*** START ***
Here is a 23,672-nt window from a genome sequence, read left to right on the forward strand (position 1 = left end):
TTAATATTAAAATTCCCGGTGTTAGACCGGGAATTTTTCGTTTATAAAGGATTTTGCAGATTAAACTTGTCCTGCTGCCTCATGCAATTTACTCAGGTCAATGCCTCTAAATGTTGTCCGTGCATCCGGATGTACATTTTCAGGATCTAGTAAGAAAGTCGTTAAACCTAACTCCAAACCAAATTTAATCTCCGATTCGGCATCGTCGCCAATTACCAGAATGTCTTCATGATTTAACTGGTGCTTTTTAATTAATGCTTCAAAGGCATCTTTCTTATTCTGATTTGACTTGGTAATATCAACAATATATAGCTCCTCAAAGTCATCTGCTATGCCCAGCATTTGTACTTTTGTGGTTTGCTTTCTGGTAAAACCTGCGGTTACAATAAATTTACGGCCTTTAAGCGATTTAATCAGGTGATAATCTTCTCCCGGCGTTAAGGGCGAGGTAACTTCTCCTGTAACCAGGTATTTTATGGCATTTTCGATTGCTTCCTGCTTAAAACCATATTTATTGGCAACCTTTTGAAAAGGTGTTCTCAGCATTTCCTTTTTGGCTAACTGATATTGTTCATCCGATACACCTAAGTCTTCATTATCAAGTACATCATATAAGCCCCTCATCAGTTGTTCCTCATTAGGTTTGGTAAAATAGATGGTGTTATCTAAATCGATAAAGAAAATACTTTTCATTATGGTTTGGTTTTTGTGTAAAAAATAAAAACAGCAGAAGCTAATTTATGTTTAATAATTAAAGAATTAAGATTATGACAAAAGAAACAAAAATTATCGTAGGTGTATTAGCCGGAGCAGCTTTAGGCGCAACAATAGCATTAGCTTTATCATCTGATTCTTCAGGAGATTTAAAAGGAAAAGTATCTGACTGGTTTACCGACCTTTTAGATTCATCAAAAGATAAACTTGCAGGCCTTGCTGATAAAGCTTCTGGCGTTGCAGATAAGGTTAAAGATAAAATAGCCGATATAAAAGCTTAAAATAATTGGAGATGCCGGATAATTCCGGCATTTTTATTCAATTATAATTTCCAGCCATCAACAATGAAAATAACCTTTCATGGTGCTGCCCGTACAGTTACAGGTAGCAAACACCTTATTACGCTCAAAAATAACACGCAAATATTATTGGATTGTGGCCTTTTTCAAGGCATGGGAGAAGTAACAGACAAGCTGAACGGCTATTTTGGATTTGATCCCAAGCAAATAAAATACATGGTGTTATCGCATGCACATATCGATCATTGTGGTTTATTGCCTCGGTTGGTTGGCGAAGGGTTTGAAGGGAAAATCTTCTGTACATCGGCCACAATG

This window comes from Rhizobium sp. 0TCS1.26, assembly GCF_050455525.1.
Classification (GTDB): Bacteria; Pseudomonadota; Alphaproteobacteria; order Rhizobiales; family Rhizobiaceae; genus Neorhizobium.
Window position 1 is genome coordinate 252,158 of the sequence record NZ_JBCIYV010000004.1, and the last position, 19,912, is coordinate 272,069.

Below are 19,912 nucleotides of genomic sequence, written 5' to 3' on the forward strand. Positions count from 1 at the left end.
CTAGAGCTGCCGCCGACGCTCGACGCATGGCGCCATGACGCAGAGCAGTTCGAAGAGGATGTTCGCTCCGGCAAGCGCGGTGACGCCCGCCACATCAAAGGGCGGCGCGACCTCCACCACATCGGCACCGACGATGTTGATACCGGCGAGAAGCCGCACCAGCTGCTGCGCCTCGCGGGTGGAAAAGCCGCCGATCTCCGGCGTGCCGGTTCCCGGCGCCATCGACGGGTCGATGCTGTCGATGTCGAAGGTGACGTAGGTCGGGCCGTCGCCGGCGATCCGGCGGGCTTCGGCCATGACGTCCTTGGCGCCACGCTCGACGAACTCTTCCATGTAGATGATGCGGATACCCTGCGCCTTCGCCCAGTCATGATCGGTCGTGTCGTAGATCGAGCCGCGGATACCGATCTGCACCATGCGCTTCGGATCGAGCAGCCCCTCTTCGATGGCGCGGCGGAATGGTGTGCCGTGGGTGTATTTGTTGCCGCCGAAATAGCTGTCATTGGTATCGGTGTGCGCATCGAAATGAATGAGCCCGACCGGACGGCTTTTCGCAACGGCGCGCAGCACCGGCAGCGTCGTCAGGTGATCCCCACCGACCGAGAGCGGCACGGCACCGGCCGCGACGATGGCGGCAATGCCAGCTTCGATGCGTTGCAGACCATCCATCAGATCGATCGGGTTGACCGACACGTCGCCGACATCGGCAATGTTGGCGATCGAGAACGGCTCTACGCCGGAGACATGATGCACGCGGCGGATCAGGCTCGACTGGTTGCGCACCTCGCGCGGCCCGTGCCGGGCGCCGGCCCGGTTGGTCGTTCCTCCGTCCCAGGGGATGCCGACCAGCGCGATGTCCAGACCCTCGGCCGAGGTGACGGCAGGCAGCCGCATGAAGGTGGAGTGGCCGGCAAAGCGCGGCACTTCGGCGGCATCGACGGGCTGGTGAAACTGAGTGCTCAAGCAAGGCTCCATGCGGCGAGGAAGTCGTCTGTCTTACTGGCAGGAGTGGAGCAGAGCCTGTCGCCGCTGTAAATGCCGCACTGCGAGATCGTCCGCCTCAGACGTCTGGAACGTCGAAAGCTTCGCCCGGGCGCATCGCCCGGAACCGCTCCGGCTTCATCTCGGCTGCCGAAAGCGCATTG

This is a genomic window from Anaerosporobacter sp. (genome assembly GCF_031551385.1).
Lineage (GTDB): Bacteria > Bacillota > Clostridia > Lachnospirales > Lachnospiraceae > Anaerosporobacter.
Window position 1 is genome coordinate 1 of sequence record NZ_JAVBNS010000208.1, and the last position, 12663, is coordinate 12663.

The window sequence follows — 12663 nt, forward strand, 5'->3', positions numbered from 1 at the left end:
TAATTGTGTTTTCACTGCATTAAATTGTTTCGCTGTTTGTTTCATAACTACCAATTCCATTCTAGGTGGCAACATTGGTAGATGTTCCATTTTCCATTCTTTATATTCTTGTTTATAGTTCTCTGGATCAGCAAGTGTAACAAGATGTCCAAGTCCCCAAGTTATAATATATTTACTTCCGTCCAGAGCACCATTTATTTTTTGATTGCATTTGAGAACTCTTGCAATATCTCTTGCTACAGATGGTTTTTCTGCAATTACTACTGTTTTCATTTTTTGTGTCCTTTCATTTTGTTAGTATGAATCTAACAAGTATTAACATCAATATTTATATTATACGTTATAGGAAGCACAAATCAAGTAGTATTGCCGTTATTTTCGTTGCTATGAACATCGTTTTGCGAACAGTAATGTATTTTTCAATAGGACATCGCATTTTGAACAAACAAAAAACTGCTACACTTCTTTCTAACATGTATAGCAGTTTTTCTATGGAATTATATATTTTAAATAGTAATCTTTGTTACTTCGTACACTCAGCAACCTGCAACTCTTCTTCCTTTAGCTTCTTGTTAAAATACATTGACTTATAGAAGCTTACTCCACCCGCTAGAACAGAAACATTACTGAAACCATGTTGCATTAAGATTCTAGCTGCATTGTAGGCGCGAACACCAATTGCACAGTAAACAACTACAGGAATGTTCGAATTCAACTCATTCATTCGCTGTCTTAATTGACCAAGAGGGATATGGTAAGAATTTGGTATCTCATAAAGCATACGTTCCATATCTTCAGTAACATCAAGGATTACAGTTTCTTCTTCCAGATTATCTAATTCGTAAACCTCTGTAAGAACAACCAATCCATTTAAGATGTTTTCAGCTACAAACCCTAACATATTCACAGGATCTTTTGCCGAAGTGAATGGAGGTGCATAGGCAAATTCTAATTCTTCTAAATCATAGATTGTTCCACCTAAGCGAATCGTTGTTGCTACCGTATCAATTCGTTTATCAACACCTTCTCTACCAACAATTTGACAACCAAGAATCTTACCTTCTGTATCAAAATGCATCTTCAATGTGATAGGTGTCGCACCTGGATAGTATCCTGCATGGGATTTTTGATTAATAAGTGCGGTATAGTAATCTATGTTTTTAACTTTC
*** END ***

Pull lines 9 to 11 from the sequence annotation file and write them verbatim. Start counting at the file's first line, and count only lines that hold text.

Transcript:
Lineage (GTDB): Bacteria > Bacillota > Clostridia > Lachnospirales > Lachnospiraceae > Anaerosporobacter.
Window position 1 is genome coordinate 1 of sequence record NZ_JAVBNS010000208.1, and the last position, 12663, is coordinate 12663.

The window sequence follows — 12663 nt, forward strand, 5'->3', positions numbered from 1 at the left end: